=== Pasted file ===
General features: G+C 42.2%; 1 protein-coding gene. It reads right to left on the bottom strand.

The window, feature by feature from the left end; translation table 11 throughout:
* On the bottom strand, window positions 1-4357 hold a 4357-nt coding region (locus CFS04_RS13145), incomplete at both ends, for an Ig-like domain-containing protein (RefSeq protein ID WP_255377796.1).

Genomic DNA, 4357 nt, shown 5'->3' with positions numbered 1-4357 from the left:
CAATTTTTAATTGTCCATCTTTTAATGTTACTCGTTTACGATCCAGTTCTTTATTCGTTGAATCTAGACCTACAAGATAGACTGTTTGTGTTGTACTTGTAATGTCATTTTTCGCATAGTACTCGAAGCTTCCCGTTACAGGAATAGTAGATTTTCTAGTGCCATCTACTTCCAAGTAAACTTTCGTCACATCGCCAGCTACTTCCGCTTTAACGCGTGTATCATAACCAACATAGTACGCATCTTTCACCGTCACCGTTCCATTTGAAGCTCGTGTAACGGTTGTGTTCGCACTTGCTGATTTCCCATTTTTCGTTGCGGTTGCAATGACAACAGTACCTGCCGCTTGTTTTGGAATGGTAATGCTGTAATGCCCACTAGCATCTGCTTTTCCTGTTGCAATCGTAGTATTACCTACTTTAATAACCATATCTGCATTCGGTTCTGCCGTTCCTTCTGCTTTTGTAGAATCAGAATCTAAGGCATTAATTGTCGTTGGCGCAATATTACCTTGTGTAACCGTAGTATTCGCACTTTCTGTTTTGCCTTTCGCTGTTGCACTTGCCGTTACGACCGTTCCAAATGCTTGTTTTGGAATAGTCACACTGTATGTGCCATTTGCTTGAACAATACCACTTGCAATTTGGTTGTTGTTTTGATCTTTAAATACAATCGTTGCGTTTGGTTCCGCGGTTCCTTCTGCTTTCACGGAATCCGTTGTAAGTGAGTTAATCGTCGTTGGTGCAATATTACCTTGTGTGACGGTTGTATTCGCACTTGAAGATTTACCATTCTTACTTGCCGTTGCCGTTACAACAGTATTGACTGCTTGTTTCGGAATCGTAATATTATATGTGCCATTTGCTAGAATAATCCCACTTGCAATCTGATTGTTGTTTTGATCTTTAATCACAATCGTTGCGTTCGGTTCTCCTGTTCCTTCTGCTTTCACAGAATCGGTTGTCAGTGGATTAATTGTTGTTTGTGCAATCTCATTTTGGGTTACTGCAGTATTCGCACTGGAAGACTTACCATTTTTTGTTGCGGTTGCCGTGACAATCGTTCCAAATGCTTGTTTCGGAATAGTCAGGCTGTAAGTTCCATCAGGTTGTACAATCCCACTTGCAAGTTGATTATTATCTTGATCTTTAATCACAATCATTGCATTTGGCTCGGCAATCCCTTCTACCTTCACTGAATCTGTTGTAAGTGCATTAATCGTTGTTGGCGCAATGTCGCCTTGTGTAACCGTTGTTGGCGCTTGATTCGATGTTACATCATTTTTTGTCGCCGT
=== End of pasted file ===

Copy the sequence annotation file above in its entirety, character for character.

General features: G+C 42.2%; 1 protein-coding gene. It reads right to left on the bottom strand.

The window, feature by feature from the left end; translation table 11 throughout:
* On the bottom strand, window positions 1-4357 hold a 4357-nt coding region (locus CFS04_RS13145), incomplete at both ends, for an Ig-like domain-containing protein (RefSeq protein ID WP_255377796.1).

Genomic DNA, 4357 nt, shown 5'->3' with positions numbered 1-4357 from the left:
CAATTTTTAATTGTCCATCTTTTAATGTTACTCGTTTACGATCCAGTTCTTTATTCGTTGAATCTAGACCTACAAGATAGACTGTTTGTGTTGTACTTGTAATGTCATTTTTCGCATAGTACTCGAAGCTTCCCGTTACAGGAATAGTAGATTTTCTAGTGCCATCTACTTCCAAGTAAACTTTCGTCACATCGCCAGCTACTTCCGCTTTAACGCGTGTATCATAACCAACATAGTACGCATCTTTCACCGTCACCGTTCCATTTGAAGCTCGTGTAACGGTTGTGTTCGCACTTGCTGATTTCCCATTTTTCGTTGCGGTTGCAATGACAACAGTACCTGCCGCTTGTTTTGGAATGGTAATGCTGTAATGCCCACTAGCATCTGCTTTTCCTGTTGCAATCGTAGTATTACCTACTTTAATAACCATATCTGCATTCGGTTCTGCCGTTCCTTCTGCTTTTGTAGAATCAGAATCTAAGGCATTAATTGTCGTTGGCGCAATATTACCTTGTGTAACCGTAGTATTCGCACTTTCTGTTTTGCCTTTCGCTGTTGCACTTGCCGTTACGACCGTTCCAAATGCTTGTTTTGGAATAGTCACACTGTATGTGCCATTTGCTTGAACAATACCACTTGCAATTTGGTTGTTGTTTTGATCTTTAAATACAATCGTTGCGTTTGGTTCCGCGGTTCCTTCTGCTTTCACGGAATCCGTTGTAAGTGAGTTAATCGTCGTTGGTGCAATATTACCTTGTGTGACGGTTGTATTCGCACTTGAAGATTTACCATTCTTACTTGCCGTTGCCGTTACAACAGTATTGACTGCTTGTTTCGGAATCGTAATATTATATGTGCCATTTGCTAGAATAATCCCACTTGCAATCTGATTGTTGTTTTGATCTTTAATCACAATCGTTGCGTTCGGTTCTCCTGTTCCTTCTGCTTTCACAGAATCGGTTGTCAGTGGATTAATTGTTGTTTGTGCAATCTCATTTTGGGTTACTGCAGTATTCGCACTGGAAGACTTACCATTTTTTGTTGCGGTTGCCGTGACAATCGTTCCAAATGCTTGTTTCGGAATAGTCAGGCTGTAAGTTCCATCAGGTTGTACAATCCCACTTGCAAGTTGATTATTATCTTGATCTTTAATCACAATCATTGCATTTGGCTCGGCAATCCCTTCTACCTTCACTGAATCTGTTGTAAGTGCATTAATCGTTGTTGGCGCAATGTCGCCTTGTGTAACCGTTGTTGGCGCTTGATTCGATGTTACATCATTTTTTGTCGCCGT